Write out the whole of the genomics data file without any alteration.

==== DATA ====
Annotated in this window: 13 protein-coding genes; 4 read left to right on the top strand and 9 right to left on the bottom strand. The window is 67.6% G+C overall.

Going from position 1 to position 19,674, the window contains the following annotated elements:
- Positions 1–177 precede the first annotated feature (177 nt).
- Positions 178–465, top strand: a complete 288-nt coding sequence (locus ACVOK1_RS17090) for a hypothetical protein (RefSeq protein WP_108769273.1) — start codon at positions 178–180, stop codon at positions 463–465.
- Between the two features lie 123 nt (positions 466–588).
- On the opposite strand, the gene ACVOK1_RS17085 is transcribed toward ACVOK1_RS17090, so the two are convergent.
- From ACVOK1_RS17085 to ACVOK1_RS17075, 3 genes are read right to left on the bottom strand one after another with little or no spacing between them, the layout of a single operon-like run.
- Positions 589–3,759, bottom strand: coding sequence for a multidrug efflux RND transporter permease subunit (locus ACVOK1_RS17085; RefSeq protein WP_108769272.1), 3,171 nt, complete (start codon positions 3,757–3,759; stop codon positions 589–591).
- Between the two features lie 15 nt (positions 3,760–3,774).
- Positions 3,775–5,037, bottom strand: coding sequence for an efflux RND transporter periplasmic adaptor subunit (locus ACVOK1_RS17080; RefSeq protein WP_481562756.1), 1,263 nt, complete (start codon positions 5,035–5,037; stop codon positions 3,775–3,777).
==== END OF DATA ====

Annotated in this window: 13 protein-coding genes; 4 read left to right on the top strand and 9 right to left on the bottom strand. The window is 67.6% G+C overall.

Going from position 1 to position 19,674, the window contains the following annotated elements:
- Positions 1–177 precede the first annotated feature (177 nt).
- Positions 178–465, top strand: a complete 288-nt coding sequence (locus ACVOK1_RS17090) for a hypothetical protein (RefSeq protein WP_108769273.1) — start codon at positions 178–180, stop codon at positions 463–465.
- Between the two features lie 123 nt (positions 466–588).
- On the opposite strand, the gene ACVOK1_RS17085 is transcribed toward ACVOK1_RS17090, so the two are convergent.
- From ACVOK1_RS17085 to ACVOK1_RS17075, 3 genes are read right to left on the bottom strand one after another with little or no spacing between them, the layout of a single operon-like run.
- Positions 589–3,759, bottom strand: coding sequence for a multidrug efflux RND transporter permease subunit (locus ACVOK1_RS17085; RefSeq protein WP_108769272.1), 3,171 nt, complete (start codon positions 3,757–3,759; stop codon positions 589–591).
- Between the two features lie 15 nt (positions 3,760–3,774).
- Positions 3,775–5,037, bottom strand: coding sequence for an efflux RND transporter periplasmic adaptor subunit (locus ACVOK1_RS17080; RefSeq protein WP_481562756.1), 1,263 nt, complete (start codon positions 5,035–5,037; stop codon positions 3,775–3,777).